Study Confirms Half Of Babies Affected By Zika Virus Are Developing Normally

A study conducted at the University of California has found that about half of babies affected by the Zika virus epidemic are developing normally. Following the epidemic in 2015 to 2016, many were concerned for their baby’s health, especially if they lived in the areas with high cases of the virus. While the results of the study give hope that children affected will continue to develop normally, there are still many concerns for their health.

The virus was first detected in the Aedes mosquito, but it didn’t hit mainstream media until March 2015 when Brazil reported a large outbreak of rash illness. In that same year, scientists discovered links between the Zika virus and microcephaly: a birth defect that makes a baby’s head smaller than normal. This made pregnant women in the affected areas very concerned for their baby’s health. Since there is no treatment currently available for the Zika virus, a mosquito bite could’ve made any woman paranoid.

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A team led by Karin Nielsen-Saines tracked the development of babies whose mothers contracted the Zika virus during the epidemic. All of them were born by December 2016 and were consistently assessed in various areas: cognition, language, motor skills, vision, and hearing. They found that only 30% of the children had a below-average development, 7% had abnormal eye exams, and 12% had hearing defects. Eight of the 216 children had microcephaly, but two cases were resolved over time—one naturally and one surgically.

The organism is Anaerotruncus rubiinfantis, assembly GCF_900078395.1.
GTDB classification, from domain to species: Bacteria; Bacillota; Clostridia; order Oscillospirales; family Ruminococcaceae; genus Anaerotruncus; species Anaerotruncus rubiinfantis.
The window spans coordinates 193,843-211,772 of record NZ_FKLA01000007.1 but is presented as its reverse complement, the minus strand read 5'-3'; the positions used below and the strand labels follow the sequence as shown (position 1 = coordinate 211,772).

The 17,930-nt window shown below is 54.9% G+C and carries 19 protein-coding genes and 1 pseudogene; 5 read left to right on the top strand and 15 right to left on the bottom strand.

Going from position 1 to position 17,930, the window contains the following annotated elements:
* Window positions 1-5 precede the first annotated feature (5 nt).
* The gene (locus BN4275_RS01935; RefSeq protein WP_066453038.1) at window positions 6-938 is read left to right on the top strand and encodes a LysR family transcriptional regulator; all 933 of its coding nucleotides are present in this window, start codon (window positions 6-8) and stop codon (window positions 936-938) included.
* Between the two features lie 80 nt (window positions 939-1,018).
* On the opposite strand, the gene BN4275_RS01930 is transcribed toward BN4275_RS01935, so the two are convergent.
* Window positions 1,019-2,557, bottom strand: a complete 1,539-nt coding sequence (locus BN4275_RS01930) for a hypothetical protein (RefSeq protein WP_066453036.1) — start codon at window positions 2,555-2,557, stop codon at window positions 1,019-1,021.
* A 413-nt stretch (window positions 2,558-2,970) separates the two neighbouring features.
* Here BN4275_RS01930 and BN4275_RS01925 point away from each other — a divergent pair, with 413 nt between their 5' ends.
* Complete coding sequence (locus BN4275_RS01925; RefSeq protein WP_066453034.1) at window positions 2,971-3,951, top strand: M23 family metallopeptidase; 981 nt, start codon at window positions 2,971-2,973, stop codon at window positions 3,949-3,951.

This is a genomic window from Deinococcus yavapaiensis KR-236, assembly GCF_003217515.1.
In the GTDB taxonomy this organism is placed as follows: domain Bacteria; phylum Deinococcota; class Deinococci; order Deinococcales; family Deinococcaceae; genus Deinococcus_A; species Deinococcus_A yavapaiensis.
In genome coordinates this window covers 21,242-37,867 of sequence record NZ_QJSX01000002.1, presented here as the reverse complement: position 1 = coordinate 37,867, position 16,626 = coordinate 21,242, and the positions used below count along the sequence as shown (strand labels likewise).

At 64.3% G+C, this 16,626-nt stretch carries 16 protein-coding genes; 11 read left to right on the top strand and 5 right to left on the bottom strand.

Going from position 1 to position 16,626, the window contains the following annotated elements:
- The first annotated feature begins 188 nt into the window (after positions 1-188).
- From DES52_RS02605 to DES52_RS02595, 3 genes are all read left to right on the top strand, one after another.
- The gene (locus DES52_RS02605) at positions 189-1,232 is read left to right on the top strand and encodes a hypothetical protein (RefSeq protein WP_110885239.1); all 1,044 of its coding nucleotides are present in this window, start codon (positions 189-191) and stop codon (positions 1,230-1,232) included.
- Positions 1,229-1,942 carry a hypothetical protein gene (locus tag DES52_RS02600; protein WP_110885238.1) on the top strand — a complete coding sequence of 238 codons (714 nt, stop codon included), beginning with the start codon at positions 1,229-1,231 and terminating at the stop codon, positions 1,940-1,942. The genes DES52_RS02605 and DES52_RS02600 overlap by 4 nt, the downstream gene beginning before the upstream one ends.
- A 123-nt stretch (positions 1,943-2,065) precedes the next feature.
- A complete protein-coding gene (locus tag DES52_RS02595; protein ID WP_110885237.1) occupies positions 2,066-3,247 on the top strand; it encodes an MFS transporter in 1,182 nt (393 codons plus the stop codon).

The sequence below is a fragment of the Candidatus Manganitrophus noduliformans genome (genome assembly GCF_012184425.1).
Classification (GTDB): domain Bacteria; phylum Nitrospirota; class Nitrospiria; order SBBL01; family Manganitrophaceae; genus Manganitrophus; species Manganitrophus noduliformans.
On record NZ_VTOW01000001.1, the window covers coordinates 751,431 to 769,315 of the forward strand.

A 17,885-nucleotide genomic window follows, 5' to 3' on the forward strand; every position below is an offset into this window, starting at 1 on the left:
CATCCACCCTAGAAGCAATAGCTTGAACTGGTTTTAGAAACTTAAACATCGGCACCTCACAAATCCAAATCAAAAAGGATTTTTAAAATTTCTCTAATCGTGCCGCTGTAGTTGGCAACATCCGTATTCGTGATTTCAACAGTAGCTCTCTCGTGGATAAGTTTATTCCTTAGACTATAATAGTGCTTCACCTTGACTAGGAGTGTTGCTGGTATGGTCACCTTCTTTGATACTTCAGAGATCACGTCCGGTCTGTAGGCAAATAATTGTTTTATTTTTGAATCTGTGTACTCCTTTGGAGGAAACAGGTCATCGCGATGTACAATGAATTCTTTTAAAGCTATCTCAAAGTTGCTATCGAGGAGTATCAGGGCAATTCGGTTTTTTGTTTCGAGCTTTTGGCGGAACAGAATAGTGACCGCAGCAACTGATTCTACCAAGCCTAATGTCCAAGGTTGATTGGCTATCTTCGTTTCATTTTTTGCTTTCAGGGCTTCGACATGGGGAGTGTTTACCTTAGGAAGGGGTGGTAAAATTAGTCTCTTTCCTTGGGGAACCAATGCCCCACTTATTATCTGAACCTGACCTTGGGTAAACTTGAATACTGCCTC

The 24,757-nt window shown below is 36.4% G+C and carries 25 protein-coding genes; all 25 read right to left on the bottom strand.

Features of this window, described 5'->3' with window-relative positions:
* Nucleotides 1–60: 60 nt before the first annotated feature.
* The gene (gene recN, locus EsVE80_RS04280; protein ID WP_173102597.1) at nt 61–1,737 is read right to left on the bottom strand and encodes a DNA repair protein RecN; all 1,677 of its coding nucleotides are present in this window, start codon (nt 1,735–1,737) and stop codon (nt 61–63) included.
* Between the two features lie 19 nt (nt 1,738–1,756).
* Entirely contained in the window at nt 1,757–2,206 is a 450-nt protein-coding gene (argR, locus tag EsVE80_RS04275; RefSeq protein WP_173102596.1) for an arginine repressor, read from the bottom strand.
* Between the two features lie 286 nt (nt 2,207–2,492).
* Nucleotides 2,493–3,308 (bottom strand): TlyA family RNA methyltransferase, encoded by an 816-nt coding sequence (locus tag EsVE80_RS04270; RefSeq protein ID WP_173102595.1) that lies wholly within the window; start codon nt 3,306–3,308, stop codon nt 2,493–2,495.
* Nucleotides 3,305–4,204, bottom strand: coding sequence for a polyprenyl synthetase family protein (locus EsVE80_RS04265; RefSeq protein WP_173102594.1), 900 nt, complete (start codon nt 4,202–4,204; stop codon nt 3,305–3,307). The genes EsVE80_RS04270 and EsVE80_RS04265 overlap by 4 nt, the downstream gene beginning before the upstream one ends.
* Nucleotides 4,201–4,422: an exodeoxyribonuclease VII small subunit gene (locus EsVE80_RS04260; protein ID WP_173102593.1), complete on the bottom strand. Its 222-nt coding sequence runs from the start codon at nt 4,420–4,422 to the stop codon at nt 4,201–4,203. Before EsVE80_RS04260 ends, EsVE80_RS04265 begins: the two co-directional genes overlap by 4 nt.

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The results are mostly positive; however, the team cautions us from dismissing the adverse effects of the virus. The normal assessments now do not guarantee that there won’t be any more developmental issues further down the road. The conclusions are also limited by some parents’ reluctance to have their child assessed; if their baby appears healthy, then there’s no need to test anything. It was also difficult to establish a control group for the study, as it was not possible to find children who were for sure not exposed to the virus at the time.

Even though there are limitations to the study, the findings give hope that children affected by the virus won’t develop cognitive issues. The team will continue to assess the children until they reach the age of seven, and their research will help treat future cases of Zika virus in the future. As we know more effects of the infection, we have more of a fighting chance against it.

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